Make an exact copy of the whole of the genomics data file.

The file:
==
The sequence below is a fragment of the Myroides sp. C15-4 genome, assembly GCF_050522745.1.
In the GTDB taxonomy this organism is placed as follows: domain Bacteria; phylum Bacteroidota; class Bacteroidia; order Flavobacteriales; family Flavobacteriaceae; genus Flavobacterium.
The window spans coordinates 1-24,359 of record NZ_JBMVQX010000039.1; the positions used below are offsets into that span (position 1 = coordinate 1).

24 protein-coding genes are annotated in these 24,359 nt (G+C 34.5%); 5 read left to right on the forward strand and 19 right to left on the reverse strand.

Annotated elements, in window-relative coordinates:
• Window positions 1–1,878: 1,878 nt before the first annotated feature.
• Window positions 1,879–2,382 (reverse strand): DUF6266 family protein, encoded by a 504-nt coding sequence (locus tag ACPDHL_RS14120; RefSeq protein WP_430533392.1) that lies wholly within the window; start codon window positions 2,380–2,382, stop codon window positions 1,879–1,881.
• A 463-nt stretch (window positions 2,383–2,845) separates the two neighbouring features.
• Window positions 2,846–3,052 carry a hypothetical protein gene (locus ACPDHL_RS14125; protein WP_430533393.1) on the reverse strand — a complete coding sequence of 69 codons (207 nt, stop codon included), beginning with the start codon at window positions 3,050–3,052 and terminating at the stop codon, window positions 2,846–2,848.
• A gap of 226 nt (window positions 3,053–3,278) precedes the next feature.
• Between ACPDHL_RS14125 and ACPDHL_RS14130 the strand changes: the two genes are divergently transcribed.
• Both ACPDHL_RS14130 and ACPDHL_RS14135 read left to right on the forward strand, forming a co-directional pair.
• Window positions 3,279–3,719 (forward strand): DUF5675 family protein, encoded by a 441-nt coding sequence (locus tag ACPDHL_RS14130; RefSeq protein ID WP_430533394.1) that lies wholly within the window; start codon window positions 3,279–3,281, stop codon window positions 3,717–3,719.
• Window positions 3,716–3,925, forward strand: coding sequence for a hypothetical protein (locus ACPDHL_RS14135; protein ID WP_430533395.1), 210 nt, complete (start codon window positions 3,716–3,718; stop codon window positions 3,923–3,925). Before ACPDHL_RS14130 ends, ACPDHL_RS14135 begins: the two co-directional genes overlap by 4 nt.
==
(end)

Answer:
The sequence below is a fragment of the Myroides sp. C15-4 genome, assembly GCF_050522745.1.
In the GTDB taxonomy this organism is placed as follows: domain Bacteria; phylum Bacteroidota; class Bacteroidia; order Flavobacteriales; family Flavobacteriaceae; genus Flavobacterium.
The window spans coordinates 1-24,359 of record NZ_JBMVQX010000039.1; the positions used below are offsets into that span (position 1 = coordinate 1).

24 protein-coding genes are annotated in these 24,359 nt (G+C 34.5%); 5 read left to right on the forward strand and 19 right to left on the reverse strand.

Annotated elements, in window-relative coordinates:
• Window positions 1–1,878: 1,878 nt before the first annotated feature.
• Window positions 1,879–2,382 (reverse strand): DUF6266 family protein, encoded by a 504-nt coding sequence (locus tag ACPDHL_RS14120; RefSeq protein WP_430533392.1) that lies wholly within the window; start codon window positions 2,380–2,382, stop codon window positions 1,879–1,881.
• A 463-nt stretch (window positions 2,383–2,845) separates the two neighbouring features.
• Window positions 2,846–3,052 carry a hypothetical protein gene (locus ACPDHL_RS14125; protein WP_430533393.1) on the reverse strand — a complete coding sequence of 69 codons (207 nt, stop codon included), beginning with the start codon at window positions 3,050–3,052 and terminating at the stop codon, window positions 2,846–2,848.
• A gap of 226 nt (window positions 3,053–3,278) precedes the next feature.
• Between ACPDHL_RS14125 and ACPDHL_RS14130 the strand changes: the two genes are divergently transcribed.
• Both ACPDHL_RS14130 and ACPDHL_RS14135 read left to right on the forward strand, forming a co-directional pair.
• Window positions 3,279–3,719 (forward strand): DUF5675 family protein, encoded by a 441-nt coding sequence (locus tag ACPDHL_RS14130; RefSeq protein ID WP_430533394.1) that lies wholly within the window; start codon window positions 3,279–3,281, stop codon window positions 3,717–3,719.
• Window positions 3,716–3,925, forward strand: coding sequence for a hypothetical protein (locus ACPDHL_RS14135; protein ID WP_430533395.1), 210 nt, complete (start codon window positions 3,716–3,718; stop codon window positions 3,923–3,925). Before ACPDHL_RS14130 ends, ACPDHL_RS14135 begins: the two co-directional genes overlap by 4 nt.